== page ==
Apart from early photographs, very few likenesses of the beardless Augustus John are known, but the centrally-parted thick hair and handsome features of the young man depicted make the traditional identification convincing. This drawing of the beardless John can be dated to the first half of 1897. During the summer of that year he suffered from a severe diving accident while at home in Tenby. He returned to the Slade that Autumn sporting a velvet cap and a beard to conceal his scars, making a dramatic impression and taking on the persona of a Romantic.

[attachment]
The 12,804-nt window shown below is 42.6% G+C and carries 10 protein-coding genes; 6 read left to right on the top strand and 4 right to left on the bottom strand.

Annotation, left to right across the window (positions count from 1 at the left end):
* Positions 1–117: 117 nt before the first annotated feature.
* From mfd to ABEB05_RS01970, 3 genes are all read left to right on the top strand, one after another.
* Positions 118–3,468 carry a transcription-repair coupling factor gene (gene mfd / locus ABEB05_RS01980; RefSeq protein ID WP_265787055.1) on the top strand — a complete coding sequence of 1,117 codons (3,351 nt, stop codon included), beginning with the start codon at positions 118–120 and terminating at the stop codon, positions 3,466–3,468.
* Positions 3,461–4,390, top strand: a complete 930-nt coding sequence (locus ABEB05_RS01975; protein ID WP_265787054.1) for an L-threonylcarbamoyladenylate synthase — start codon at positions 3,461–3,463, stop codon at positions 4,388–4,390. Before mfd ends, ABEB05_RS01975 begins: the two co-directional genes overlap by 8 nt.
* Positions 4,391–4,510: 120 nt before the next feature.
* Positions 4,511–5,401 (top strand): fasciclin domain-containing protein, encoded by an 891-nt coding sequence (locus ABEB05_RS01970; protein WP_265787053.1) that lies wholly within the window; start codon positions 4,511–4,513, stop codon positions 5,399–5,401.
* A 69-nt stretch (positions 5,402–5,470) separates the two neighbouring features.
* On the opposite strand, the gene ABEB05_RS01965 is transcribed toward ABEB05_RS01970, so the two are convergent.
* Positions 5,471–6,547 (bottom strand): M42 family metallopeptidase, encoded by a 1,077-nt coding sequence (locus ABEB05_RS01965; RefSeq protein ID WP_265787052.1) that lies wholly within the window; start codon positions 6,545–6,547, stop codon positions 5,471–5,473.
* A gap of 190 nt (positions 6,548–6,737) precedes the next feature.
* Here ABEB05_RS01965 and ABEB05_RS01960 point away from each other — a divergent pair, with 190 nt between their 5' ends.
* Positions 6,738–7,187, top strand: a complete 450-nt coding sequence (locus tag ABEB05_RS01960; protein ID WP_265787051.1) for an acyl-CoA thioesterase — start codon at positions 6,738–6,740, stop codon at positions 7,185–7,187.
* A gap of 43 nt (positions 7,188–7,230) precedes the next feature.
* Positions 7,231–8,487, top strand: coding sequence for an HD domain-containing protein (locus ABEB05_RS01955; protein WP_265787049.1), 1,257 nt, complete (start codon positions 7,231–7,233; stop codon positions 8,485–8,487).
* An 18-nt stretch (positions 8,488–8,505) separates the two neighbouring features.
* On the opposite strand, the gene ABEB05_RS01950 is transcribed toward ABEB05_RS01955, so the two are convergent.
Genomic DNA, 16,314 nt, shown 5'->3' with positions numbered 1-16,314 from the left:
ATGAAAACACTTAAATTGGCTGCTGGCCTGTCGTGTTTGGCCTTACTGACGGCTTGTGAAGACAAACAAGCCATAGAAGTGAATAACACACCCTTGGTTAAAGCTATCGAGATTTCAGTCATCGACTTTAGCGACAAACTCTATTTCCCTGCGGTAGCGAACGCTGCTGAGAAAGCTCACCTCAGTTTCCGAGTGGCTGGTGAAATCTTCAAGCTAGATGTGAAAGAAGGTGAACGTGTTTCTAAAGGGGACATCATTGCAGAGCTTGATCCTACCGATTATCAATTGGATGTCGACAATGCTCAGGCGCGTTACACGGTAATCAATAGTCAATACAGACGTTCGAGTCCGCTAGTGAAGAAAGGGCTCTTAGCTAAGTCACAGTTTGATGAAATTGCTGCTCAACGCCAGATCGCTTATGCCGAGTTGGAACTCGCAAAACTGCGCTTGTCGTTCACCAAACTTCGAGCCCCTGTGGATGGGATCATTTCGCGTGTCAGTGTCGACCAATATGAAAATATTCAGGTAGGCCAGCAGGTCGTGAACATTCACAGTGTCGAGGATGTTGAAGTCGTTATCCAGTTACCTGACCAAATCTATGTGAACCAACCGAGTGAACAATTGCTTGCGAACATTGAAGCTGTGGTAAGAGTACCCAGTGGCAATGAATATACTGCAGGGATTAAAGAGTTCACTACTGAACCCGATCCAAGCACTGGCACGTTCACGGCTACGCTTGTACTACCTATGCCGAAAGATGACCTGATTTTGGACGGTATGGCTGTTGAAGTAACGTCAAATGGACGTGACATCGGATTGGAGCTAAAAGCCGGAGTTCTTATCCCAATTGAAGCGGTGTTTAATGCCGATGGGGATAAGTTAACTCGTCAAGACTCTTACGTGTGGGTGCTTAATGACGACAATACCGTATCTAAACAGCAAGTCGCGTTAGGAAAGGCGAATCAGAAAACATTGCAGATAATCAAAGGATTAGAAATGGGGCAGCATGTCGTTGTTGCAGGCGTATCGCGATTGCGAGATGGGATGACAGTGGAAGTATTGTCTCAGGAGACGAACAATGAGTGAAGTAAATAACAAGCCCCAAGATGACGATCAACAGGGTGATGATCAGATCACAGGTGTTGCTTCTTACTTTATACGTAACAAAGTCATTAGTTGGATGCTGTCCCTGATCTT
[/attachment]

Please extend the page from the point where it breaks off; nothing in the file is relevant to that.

Sheldon-Williams was at the Slade from 1896-98, although considered a Canadian artist, he was born in Hampshire and first travelled to Canada in 1887. His skill as a figure draughtsman was put to good use when he covered the Boer War (1899-1902) and sent back drawings to illustrate London periodicals. He was later an official Canadian War Artist in World War One. Latterly he returned to England and was a friend and neighbour of the Professor, living at Flitwick.